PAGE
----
I am not a leadership expert by any means. I have made, continue to make and will make lots of leadership mistakes. But I am a leader – both by position and by the reality that people follow me to some degree. I work hard to be the best leader I can. I want to be a good leader at home, for my staff, with my elder board and for the entire church. Part of working hard to be a great leader is learning from other leaders. There is a huge list in my head of things leaders should do that I have learned from other leaders. However, there are also many things I have learned that should not be done. Here is a list of things I have seen leaders do that are incredibly dangerous to those they are influencing:
- Making decisions out of fear. When you are leading from a place of fear it is incredibly dangerous. Fear of losing a job. Fear of what naysayers may say. Fear of losing people. Fear of rocking the boat. Fear of change. Fear of the hard work. Fear of (fill in the blank). This is dangerous and will cripple you as a leader.
- No concern for replacing yourself. You will not be able to do what you are currently doing as a leader forever (and you should not anyways). When you pass off your “thing” to the next person without setting him or her up for success, you are failing. You need to ask what will happen to the thing you are leading, if and when you are gone. Are your preparing for the next generation? Are you leveraging your influence to release someone to replace you? Are you training someone new? Just because you will not be there does not mean you do not have a responsibility to the thing.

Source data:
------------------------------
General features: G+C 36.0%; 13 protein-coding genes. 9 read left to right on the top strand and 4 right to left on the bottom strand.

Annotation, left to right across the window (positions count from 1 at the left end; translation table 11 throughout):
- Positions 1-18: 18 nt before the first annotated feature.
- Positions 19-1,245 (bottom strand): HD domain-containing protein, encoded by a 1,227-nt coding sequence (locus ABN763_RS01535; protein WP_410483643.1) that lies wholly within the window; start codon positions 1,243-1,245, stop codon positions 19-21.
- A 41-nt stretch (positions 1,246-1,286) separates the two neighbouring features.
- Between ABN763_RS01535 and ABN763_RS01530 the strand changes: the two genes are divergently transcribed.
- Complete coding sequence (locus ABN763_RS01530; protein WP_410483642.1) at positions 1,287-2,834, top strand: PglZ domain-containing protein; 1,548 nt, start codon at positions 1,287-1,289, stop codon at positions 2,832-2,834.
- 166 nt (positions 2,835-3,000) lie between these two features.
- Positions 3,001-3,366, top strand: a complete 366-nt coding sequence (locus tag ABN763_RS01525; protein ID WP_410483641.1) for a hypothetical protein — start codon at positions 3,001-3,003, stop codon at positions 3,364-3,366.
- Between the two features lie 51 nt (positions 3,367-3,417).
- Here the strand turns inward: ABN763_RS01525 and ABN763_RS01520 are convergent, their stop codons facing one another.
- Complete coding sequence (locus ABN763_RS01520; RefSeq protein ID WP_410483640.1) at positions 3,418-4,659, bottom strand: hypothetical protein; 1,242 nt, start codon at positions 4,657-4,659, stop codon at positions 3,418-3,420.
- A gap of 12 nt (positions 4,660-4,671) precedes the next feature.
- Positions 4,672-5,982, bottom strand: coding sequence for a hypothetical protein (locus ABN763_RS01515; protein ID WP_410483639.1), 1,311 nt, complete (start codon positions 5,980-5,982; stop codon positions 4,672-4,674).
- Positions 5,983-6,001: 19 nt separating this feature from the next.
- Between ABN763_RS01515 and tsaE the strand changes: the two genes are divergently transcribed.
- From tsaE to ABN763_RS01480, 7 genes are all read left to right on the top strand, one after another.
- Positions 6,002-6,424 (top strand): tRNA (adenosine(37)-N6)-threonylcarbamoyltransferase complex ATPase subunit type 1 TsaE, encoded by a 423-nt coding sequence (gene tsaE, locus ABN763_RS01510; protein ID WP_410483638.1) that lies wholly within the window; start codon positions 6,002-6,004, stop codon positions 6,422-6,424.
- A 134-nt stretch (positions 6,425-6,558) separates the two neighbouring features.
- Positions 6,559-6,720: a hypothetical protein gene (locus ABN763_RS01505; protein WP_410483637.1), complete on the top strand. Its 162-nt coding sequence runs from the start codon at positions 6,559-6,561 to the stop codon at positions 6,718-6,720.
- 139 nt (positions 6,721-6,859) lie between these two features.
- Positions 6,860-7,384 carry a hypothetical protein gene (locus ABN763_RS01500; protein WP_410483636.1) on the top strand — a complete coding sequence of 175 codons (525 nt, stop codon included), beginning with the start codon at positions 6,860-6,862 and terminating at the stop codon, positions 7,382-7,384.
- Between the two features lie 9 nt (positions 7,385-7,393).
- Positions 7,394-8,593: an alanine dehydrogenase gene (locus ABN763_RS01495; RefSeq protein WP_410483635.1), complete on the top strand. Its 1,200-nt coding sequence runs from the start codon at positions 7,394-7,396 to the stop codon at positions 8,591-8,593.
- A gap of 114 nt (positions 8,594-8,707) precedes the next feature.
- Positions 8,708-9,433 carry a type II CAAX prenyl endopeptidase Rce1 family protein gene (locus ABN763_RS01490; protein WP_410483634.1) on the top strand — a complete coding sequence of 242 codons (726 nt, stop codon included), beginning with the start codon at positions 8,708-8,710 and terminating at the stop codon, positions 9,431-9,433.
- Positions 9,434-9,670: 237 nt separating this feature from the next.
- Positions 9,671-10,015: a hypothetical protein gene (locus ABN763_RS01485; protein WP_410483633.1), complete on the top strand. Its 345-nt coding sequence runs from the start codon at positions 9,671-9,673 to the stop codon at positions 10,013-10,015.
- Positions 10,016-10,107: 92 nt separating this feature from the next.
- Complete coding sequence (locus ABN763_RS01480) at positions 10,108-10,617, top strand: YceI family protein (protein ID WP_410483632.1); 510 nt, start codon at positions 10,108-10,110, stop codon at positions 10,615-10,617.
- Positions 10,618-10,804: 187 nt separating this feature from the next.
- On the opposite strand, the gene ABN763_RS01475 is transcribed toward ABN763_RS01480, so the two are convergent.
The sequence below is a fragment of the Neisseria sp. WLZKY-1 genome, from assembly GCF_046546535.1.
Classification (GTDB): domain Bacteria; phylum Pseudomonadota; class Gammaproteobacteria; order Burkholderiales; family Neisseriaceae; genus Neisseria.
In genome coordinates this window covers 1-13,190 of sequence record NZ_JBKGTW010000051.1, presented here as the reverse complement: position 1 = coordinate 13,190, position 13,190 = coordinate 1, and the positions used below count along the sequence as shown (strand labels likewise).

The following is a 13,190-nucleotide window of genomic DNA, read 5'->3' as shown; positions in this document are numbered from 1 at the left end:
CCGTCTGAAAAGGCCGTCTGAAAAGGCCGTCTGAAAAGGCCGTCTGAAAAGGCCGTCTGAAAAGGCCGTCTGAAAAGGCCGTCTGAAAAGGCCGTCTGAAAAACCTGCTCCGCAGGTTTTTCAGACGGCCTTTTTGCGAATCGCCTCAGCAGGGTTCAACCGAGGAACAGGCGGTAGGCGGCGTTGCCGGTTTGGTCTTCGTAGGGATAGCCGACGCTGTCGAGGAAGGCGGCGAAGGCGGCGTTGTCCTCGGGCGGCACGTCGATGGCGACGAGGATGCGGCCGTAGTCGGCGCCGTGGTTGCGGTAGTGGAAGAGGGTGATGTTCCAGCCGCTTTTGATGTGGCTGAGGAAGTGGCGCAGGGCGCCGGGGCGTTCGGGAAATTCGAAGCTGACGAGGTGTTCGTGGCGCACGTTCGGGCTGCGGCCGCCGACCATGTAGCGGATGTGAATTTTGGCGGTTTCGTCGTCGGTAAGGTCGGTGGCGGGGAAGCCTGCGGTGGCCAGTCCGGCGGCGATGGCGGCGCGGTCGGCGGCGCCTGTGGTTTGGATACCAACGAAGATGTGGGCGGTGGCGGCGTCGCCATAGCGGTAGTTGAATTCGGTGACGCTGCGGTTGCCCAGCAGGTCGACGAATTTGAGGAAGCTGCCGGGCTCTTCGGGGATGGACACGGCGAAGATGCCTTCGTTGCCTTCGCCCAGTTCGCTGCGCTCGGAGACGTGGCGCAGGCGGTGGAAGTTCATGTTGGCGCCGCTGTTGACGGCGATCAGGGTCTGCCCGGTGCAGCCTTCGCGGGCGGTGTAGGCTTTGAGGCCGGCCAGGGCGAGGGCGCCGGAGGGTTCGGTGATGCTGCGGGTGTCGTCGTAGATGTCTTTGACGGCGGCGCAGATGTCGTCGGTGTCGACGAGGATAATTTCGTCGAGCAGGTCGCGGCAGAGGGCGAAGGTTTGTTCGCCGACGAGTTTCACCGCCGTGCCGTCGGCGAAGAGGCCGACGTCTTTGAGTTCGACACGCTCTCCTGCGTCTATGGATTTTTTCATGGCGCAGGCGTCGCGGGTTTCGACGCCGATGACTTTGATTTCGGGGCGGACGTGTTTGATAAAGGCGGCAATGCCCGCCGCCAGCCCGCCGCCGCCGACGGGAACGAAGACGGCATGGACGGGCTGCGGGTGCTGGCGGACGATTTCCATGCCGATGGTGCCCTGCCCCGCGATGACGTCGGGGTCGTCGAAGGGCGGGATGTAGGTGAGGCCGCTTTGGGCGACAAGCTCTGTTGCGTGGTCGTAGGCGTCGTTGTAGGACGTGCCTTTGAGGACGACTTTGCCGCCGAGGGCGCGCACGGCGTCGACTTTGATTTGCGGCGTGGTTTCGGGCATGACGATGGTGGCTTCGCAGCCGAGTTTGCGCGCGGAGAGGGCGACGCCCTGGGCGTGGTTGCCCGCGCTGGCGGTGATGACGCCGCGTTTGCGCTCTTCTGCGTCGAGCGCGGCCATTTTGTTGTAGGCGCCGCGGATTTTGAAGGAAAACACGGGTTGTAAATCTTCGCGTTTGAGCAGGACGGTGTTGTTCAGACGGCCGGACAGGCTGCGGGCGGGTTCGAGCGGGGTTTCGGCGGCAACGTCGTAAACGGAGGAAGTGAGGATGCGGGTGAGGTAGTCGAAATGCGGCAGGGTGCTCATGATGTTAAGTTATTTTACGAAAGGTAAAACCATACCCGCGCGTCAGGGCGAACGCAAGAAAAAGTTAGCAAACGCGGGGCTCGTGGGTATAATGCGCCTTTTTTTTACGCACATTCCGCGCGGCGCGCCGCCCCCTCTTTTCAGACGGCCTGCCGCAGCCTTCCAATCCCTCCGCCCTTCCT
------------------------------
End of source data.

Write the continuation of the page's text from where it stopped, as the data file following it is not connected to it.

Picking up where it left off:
- Surrounding yourself with “yes” people. Every strong, effective leader needs people around him or her that will push back. People that will say “no”. Others who can help you with your blind spots. Those who will want to understand the impetus and reasoning for a decision without just blindly saying “go ahead.” It is incredibly dangerous to have leadership that is unchecked by critical minds. Those in leadership with you as a leader, must get and believe in your vision, but they must be strong enough to push back.
- Assuming people know the why. This is part of a large area where there is lots of failure, the area of communication. They say vision gets lost. It does. It gets watered down. There is confusion. Processes are developed and the reasons for the big thing get lost. It is so important to keep in front of people the clear why they are doing what they are doing to support the vision.
- Buying into the lie that says, “if I don’t, it won’t.” Often strong leaders are also strong doers. You can give a good talk. Plan and execute a great event. You can write the paper. The call will go better if you make it. This is so dangerous. Release. Trust. Delegate. The best leaders get the collective best of the whole entity not just his or her best. Take the time to teach. To influence. To model. To shape. Let it go. Otherwise, burnout is immanent. Always remember – your ability is shown in your presence and your leadership is shown in your absence.
- Not acknowledging bad calls. If you lead long enough, you will make the wrong call. You will miss something. You will screw up. This happens. When it does, be honest. Some of the biggest and most important decisions are how you handle the wrong decisions that have already been made (see Jim Tressel and Joe Paterno). Good leaders are authentic about both their failures and their successes. Clarity often matters more than being correct.